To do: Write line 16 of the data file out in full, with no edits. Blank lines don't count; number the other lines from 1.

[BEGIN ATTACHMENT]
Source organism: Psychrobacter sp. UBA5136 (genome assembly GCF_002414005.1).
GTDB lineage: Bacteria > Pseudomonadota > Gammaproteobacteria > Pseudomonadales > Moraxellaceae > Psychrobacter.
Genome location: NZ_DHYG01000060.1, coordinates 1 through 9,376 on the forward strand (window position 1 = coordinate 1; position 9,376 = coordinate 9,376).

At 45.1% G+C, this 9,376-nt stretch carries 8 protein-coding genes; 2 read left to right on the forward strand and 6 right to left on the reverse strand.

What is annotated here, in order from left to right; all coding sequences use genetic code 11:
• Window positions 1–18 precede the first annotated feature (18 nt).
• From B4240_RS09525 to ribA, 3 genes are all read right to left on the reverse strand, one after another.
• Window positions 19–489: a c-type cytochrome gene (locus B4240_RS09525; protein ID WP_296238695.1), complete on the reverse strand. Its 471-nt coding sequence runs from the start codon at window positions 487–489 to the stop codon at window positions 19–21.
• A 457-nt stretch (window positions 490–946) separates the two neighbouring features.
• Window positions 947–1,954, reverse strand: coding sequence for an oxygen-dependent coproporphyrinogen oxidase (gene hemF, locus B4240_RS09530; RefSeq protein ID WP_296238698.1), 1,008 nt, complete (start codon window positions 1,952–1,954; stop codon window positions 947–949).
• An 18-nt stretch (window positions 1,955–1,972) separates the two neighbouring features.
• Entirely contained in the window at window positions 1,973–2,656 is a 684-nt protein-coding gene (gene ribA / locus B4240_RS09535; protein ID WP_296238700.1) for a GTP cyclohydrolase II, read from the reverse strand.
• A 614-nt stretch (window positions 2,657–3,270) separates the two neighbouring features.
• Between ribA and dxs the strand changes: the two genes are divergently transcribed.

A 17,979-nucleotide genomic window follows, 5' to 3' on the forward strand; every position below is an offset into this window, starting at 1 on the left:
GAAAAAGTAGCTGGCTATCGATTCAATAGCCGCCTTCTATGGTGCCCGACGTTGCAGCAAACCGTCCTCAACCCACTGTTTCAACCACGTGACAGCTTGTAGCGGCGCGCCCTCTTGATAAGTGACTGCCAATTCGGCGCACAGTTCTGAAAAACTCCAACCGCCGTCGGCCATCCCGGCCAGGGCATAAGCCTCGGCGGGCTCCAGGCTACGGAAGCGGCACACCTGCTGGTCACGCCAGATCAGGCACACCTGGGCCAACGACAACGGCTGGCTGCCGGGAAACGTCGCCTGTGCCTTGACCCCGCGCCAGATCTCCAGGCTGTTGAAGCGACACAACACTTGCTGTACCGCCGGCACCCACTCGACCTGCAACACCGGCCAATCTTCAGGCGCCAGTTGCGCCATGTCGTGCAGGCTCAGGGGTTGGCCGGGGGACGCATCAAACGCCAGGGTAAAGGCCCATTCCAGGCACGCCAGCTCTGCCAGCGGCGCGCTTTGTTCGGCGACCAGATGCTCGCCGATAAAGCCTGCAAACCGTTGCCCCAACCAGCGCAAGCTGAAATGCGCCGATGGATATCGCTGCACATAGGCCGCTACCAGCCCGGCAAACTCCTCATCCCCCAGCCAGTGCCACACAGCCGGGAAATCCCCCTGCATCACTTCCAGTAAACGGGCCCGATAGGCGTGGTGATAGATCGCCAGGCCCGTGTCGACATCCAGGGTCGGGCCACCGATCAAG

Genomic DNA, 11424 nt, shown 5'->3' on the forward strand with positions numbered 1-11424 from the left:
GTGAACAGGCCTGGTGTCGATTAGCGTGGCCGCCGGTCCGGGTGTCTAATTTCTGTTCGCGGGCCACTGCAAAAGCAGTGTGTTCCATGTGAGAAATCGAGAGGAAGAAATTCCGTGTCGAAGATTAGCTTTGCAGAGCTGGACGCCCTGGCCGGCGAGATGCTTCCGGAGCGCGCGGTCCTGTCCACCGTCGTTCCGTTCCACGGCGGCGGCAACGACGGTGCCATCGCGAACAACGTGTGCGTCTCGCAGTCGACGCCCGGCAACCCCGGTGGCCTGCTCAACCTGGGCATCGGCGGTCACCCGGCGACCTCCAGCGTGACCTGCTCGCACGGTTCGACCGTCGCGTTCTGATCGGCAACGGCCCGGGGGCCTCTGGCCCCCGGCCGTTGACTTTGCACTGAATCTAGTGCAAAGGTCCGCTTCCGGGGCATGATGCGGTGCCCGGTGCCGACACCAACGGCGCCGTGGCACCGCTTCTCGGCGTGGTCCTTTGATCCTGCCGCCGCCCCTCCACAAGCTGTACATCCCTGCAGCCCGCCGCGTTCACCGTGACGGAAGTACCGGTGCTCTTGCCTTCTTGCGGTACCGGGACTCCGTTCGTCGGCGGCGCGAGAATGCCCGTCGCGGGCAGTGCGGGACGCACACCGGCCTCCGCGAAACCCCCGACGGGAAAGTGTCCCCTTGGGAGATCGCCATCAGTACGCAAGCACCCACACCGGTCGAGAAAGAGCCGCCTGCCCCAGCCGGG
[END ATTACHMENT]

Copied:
GAAAAAGTAGCTGGCTATCGATTCAATAGCCGCCTTCTATGGTGCCCGACGTTGCAGCAAACCGTCCTCAACCCACTGTTTCAACCACGTGACAGCTTGTAGCGGCGCGCCCTCTTGATAAGTGACTGCCAATTCGGCGCACAGTTCTGAAAAACTCCAACCGCCGTCGGCCATCCCGGCCAGGGCATAAGCCTCGGCGGGCTCCAGGCTACGGAAGCGGCACACCTGCTGGTCACGCCAGATCAGGCACACCTGGGCCAACGACAACGGCTGGCTGCCGGGAAACGTCGCCTGTGCCTTGACCCCGCGCCAGATCTCCAGGCTGTTGAAGCGACACAACACTTGCTGTACCGCCGGCACCCACTCGACCTGCAACACCGGCCAATCTTCAGGCGCCAGTTGCGCCATGTCGTGCAGGCTCAGGGGTTGGCCGGGGGACGCATCAAACGCCAGGGTAAAGGCCCATTCCAGGCACGCCAGCTCTGCCAGCGGCGCGCTTTGTTCGGCGACCAGATGCTCGCCGATAAAGCCTGCAAACCGTTGCCCCAACCAGCGCAAGCTGAAATGCGCCGATGGATATCGCTGCACATAGGCCGCTACCAGCCCGGCAAACTCCTCATCCCCCAGCCAGTGCCACACAGCCGGGAAATCCCCCTGCATCACTTCCAGTAAACGGGCCCGATAGGCGTGGTGATAGATCGCCAGGCCCGTGTCGACATCCAGGGTCGGGCCACCGATCAAG